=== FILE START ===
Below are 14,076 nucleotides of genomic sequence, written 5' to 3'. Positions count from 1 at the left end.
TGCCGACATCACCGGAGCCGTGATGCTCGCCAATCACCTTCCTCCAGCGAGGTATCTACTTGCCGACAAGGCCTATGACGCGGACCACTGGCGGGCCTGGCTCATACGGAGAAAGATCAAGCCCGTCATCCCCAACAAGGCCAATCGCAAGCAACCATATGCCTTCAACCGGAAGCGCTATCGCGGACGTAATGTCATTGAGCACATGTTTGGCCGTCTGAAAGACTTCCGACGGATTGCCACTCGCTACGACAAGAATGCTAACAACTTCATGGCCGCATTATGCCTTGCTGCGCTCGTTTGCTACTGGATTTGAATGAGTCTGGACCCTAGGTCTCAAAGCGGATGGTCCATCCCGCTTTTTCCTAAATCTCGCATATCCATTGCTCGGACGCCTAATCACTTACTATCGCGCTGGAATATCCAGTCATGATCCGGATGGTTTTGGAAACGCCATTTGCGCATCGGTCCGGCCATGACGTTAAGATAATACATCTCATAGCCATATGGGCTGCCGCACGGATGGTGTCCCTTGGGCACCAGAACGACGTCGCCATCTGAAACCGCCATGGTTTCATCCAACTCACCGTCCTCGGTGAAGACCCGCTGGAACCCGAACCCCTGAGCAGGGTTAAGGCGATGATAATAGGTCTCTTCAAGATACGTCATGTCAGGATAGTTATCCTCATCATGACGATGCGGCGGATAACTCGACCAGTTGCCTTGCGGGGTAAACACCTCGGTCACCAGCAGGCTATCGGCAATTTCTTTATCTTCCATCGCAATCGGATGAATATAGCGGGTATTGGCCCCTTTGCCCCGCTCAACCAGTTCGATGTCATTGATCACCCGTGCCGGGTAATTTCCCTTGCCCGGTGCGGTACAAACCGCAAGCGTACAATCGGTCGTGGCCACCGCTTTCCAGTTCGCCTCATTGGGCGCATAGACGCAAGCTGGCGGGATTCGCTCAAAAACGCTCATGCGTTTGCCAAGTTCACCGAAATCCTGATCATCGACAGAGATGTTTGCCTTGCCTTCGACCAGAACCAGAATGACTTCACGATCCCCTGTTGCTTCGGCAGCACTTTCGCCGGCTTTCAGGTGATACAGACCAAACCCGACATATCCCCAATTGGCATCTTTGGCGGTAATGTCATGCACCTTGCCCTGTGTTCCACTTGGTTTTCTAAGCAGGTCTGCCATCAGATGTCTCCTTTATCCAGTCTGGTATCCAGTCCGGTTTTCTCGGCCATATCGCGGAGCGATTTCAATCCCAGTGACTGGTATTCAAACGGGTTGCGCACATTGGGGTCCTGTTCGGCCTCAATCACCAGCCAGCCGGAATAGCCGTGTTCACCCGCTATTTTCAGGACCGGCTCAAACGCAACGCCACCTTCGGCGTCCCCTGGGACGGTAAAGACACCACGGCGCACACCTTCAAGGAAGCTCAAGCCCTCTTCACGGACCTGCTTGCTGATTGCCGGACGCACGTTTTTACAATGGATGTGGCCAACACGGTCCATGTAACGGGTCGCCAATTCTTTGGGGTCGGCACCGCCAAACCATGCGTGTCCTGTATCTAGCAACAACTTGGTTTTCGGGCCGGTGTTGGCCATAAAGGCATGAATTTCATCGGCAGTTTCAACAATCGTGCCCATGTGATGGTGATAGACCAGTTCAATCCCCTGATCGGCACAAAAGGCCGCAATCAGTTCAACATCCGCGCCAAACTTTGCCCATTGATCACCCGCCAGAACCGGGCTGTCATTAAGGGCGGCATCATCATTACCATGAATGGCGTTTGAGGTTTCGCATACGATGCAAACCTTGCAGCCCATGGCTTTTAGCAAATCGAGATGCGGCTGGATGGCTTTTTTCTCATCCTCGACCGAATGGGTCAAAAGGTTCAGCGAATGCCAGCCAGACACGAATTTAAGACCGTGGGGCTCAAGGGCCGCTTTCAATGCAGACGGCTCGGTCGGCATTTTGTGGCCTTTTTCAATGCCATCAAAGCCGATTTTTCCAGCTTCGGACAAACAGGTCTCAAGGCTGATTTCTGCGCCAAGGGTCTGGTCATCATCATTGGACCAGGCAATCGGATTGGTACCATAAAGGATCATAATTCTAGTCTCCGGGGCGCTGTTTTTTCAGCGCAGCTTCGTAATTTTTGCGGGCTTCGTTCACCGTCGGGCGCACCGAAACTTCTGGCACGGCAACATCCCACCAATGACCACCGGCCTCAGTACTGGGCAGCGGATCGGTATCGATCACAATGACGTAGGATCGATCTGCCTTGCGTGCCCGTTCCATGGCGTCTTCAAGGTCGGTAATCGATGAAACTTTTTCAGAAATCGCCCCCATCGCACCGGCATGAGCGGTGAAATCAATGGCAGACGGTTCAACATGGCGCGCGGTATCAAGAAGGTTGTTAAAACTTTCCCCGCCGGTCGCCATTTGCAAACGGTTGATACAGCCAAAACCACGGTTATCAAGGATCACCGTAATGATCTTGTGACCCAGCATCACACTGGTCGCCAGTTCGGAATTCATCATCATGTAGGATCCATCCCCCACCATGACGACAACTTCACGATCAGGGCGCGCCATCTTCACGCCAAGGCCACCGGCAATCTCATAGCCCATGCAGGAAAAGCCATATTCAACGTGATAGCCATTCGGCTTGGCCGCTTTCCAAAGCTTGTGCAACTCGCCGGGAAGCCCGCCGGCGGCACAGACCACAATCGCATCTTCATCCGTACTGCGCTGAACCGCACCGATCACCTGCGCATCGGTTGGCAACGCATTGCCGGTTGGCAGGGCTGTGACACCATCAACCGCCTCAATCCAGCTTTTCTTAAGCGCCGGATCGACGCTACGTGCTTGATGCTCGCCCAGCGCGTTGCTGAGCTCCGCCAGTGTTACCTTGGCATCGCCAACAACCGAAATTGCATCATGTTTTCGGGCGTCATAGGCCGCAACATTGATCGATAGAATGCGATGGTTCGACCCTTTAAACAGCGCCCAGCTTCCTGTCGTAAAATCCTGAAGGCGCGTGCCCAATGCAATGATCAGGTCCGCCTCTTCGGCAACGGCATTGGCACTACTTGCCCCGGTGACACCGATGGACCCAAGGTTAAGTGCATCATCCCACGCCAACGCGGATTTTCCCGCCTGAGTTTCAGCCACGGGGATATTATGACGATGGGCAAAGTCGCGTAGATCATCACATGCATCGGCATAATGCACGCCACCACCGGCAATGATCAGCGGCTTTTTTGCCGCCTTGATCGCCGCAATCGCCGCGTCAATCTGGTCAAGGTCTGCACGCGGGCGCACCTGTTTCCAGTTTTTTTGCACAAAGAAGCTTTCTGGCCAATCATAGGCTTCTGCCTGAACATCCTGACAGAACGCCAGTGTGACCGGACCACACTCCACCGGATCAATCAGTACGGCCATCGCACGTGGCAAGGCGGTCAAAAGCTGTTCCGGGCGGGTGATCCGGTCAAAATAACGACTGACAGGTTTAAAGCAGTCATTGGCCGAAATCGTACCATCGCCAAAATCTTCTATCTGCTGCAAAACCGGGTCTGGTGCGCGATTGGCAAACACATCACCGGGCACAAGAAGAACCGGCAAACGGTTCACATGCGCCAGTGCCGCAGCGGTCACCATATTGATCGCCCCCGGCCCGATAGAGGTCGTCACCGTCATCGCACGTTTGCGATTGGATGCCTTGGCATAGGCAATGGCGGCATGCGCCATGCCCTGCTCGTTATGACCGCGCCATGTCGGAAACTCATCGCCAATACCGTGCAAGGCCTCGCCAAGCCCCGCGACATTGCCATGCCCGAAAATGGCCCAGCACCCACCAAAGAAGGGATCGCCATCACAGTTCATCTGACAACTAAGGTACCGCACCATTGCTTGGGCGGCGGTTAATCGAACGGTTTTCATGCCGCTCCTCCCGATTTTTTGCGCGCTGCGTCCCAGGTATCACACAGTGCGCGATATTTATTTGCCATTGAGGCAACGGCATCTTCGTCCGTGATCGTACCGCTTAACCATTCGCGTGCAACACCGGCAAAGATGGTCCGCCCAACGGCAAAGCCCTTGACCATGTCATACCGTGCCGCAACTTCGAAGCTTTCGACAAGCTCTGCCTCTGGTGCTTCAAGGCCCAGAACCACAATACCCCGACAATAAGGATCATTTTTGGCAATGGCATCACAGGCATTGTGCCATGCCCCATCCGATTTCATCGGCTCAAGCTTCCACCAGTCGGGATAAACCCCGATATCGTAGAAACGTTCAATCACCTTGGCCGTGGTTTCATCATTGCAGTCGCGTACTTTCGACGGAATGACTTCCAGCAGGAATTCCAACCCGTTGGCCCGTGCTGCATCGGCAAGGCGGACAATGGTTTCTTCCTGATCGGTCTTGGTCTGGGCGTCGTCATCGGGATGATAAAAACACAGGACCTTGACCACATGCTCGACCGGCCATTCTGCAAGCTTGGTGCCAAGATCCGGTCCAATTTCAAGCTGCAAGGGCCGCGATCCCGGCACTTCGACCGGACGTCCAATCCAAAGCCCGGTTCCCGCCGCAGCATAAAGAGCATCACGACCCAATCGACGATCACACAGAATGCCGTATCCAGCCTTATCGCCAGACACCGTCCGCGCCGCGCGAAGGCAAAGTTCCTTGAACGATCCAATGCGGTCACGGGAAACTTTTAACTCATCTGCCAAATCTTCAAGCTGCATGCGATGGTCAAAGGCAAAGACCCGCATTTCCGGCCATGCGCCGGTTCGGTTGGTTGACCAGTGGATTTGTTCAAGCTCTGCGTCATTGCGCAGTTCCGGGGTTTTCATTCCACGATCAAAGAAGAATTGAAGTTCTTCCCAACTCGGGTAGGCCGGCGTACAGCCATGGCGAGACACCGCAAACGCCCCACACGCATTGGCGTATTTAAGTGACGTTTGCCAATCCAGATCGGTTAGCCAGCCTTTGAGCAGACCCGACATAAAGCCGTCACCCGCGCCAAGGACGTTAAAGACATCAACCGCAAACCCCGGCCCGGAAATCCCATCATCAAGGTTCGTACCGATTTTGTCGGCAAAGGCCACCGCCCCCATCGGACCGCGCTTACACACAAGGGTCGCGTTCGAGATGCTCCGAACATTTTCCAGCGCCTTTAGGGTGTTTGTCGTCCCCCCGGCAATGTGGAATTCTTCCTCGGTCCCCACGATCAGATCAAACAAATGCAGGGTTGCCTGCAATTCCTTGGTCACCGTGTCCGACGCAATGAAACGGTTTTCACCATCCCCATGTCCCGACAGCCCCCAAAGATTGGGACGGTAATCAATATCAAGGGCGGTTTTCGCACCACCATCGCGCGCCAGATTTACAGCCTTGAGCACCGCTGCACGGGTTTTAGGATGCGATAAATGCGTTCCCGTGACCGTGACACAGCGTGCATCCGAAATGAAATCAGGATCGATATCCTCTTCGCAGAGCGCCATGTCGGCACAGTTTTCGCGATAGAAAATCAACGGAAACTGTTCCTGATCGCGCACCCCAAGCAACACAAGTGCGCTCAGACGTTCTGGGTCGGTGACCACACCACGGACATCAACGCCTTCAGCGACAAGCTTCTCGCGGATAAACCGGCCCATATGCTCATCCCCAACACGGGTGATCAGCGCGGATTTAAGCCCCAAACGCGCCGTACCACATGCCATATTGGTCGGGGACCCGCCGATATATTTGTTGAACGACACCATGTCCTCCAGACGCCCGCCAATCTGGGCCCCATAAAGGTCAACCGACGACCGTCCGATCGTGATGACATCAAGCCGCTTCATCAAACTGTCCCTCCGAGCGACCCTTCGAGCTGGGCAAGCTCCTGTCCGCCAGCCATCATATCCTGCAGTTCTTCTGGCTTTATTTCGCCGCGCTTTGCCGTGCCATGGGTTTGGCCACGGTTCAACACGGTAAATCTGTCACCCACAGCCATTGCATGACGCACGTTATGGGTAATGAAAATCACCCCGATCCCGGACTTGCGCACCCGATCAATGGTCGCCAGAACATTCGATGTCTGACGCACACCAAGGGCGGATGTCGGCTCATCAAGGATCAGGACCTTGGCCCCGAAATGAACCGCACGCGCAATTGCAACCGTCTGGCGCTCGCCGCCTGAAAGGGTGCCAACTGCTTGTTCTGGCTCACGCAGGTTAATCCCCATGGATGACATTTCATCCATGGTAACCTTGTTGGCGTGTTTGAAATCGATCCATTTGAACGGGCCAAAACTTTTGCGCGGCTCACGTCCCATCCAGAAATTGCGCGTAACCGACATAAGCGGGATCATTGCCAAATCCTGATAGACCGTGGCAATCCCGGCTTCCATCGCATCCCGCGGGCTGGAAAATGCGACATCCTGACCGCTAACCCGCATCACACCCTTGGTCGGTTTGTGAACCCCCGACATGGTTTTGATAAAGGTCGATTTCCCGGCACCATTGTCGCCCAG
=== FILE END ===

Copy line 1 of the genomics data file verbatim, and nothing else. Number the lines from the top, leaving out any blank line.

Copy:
Below are 14,076 nucleotides of genomic sequence, written 5' to 3'. Positions count from 1 at the left end.